The board

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## The board

In the previous section, you saw that Prolog can be used to navigate around structures defined by sets of facts. The following program navigates in a more literal sense. Please start by looking at the file entititled BOARD which comes with this supplement. It defines the basic predicates `square`, `building`, `joins`, `in`, `loop`, `sells_fuel`, `buys` and `sells`, plus three ones derived from them: `adjacent`, `clockwise` and `distance`.

Together, these describe a simple street layout, with squares containing shops and fuel stations. Unlike Monopoly, the squares are not confined to the outside of the board, but can form streets, some looped back on themselves, wandering over its interior.

More specifically, the predicates have the meanings given below:

• `square(S,X,Y)`: S is the number of a square, lying at co-ordinate . Each square has a unique number; these are integers (whole numbers), and work upwards from 1. Adjacent squares do not necessarily have adjacent numbers.

• `building(S,B)`: B is the name of the building in square number S.

• `joins(S1,S2)`: whereas `square` defines where squares lie and what they contain, `joins` defines how they are connected. There is one clause, `joins(S1,S2)` for every pair of connected squares. To make things simple, squares can only be connected by vertical, horizontal, or 45-degree diagonal lines.

• `in(S,L)`: The board contains several streets that curve back on themselves, forming closed loops. Each loop has a name (you will see why later). There is one clause, `in(S,L)` for every square S that lies in a loop called L. You can think of the loops as being distinct regions of a city, such as the City in London or the central part of Oxford, except that to keep things simple, they do not contain any roads apart from the loop itself.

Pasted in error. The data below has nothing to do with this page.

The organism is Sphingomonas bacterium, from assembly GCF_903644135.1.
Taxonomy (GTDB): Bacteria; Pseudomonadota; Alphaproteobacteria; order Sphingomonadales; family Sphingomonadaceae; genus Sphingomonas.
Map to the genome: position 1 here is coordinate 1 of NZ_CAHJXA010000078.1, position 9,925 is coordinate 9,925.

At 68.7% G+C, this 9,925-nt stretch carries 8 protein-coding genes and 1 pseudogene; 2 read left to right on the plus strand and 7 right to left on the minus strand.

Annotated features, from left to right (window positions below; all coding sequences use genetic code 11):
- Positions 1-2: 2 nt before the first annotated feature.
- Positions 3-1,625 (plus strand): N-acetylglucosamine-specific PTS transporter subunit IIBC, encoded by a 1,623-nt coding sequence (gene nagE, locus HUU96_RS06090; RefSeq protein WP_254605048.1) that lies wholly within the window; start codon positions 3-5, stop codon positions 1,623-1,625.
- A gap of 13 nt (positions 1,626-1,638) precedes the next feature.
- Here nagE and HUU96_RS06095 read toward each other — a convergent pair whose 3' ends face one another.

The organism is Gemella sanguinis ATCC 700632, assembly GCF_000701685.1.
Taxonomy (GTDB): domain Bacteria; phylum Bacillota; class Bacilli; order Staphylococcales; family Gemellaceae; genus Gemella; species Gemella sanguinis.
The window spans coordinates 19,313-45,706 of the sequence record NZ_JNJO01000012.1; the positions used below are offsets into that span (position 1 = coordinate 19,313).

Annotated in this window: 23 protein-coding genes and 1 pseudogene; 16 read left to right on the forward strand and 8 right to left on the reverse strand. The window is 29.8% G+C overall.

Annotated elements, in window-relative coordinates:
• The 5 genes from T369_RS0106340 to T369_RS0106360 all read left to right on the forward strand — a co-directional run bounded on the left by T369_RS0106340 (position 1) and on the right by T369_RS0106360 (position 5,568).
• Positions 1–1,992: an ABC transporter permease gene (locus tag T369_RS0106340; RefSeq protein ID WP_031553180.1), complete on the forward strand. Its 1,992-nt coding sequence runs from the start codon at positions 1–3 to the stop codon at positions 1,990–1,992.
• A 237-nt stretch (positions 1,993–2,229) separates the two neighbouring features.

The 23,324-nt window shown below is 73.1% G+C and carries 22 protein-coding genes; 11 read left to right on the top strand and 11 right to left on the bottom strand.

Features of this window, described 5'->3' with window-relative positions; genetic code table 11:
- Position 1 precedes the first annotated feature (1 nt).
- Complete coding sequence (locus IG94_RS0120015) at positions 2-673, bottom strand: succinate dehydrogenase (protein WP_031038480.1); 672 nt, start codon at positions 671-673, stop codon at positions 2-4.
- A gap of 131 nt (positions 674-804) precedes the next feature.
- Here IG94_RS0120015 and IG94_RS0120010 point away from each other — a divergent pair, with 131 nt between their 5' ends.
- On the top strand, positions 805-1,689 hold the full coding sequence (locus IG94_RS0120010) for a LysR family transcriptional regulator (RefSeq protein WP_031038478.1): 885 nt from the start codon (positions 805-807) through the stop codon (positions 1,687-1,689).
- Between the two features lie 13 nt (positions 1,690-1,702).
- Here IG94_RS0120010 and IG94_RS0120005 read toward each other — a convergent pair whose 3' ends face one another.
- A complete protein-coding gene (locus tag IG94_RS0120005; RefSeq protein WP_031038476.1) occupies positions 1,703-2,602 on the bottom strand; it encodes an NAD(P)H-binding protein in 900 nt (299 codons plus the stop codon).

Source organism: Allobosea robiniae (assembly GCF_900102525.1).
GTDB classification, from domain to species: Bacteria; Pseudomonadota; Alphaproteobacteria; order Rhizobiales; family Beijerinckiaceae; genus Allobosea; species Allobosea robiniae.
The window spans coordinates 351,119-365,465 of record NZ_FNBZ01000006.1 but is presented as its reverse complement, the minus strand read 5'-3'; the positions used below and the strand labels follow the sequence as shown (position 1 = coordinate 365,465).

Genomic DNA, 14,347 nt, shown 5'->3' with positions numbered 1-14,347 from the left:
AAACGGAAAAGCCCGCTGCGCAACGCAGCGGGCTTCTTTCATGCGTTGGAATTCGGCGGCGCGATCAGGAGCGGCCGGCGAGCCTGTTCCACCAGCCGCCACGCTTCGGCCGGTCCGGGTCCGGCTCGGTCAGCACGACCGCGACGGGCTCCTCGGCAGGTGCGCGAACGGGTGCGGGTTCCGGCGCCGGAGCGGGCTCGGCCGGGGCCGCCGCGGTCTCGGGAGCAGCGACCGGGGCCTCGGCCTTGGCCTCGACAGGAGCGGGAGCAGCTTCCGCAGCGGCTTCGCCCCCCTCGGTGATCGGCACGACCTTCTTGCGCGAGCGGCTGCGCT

• `loop(L)`: This defines the names of the loops. There is one clause for each loop.

• `adjacent(S1,S2)`: This is true if S1 joins S2. Note that it is defined in terms of `joins`: S1 is next to S2 if S1 joins S2 or S2 joins S1. The reason for this is something we alluded to in the cave world example of Supplement 2. If Prolog has a fact such as
`    joins(66,67).`
it does not automatically assume that the converse - `joins(67,66)` - is true. So we have to define a new predicate which holds no matter which way the squares are said to be joined. We could instead have had two sets of facts - both `joins(66,67)` and `joins(67,66)` - but this would waste space.

The import of this is that if you want to find out about connected squares, you should use `adjacent`, not `joins`.

• `clockwise(S1,S2)`: This is true if square S1 and S2 are both in the same loop, and S2 is immediately next to, and clockwise of, S1. Its purpose is to give you a simple way of finding your way round loops. It is defined in terms of `joins`, and only works because I took care, when generating the board definition, to make sure that the `joins` facts always had their arguments in an order which would make it work.

• `distance(S1,S2,D)`: This sets D to the distance between S1 and S2. It uses `is`, an operator for doing arithmetic that you'll meet in Lesson 6. The formula is the standard one for working out distance in terms of X and Y co-ordinates: `X^2` means X squared, and `sqrt(...)` means the square root of.

If you care to compare the BOARD file with the diagram of the board, it should become clear what these facts say.

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Jocelyn Paine
Tue Jun 4 17:58:48 BST 1996